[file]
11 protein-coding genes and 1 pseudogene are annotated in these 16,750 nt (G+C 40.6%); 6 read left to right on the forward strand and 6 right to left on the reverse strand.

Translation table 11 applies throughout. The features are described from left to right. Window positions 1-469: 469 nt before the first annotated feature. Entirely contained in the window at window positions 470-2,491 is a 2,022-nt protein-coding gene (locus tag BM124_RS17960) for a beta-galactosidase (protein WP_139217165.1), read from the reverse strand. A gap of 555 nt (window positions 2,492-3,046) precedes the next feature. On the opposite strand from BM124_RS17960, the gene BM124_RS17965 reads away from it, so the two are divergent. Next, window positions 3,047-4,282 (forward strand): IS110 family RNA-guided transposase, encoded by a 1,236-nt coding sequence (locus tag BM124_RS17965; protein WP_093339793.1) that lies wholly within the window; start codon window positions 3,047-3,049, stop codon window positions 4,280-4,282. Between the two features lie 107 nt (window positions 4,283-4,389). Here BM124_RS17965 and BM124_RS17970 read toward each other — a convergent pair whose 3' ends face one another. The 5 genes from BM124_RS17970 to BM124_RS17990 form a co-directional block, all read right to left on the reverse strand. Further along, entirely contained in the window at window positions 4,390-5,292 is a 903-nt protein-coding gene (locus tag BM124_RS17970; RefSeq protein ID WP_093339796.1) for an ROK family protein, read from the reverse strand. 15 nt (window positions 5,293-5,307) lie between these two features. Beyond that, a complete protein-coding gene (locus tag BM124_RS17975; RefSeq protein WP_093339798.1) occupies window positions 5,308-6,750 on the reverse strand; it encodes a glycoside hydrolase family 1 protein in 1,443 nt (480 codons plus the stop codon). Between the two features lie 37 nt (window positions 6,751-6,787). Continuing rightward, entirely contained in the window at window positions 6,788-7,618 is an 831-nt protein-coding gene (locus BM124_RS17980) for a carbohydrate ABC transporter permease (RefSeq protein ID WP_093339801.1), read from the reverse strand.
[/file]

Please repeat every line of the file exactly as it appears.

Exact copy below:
11 protein-coding genes and 1 pseudogene are annotated in these 16,750 nt (G+C 40.6%); 6 read left to right on the forward strand and 6 right to left on the reverse strand.

Translation table 11 applies throughout. The features are described from left to right. Window positions 1-469: 469 nt before the first annotated feature. Entirely contained in the window at window positions 470-2,491 is a 2,022-nt protein-coding gene (locus tag BM124_RS17960) for a beta-galactosidase (protein WP_139217165.1), read from the reverse strand. A gap of 555 nt (window positions 2,492-3,046) precedes the next feature. On the opposite strand from BM124_RS17960, the gene BM124_RS17965 reads away from it, so the two are divergent. Next, window positions 3,047-4,282 (forward strand): IS110 family RNA-guided transposase, encoded by a 1,236-nt coding sequence (locus tag BM124_RS17965; protein WP_093339793.1) that lies wholly within the window; start codon window positions 3,047-3,049, stop codon window positions 4,280-4,282. Between the two features lie 107 nt (window positions 4,283-4,389). Here BM124_RS17965 and BM124_RS17970 read toward each other — a convergent pair whose 3' ends face one another. The 5 genes from BM124_RS17970 to BM124_RS17990 form a co-directional block, all read right to left on the reverse strand. Further along, entirely contained in the window at window positions 4,390-5,292 is a 903-nt protein-coding gene (locus tag BM124_RS17970; RefSeq protein ID WP_093339796.1) for an ROK family protein, read from the reverse strand. 15 nt (window positions 5,293-5,307) lie between these two features. Beyond that, a complete protein-coding gene (locus tag BM124_RS17975; RefSeq protein WP_093339798.1) occupies window positions 5,308-6,750 on the reverse strand; it encodes a glycoside hydrolase family 1 protein in 1,443 nt (480 codons plus the stop codon). Between the two features lie 37 nt (window positions 6,751-6,787). Continuing rightward, entirely contained in the window at window positions 6,788-7,618 is an 831-nt protein-coding gene (locus BM124_RS17980) for a carbohydrate ABC transporter permease (RefSeq protein ID WP_093339801.1), read from the reverse strand.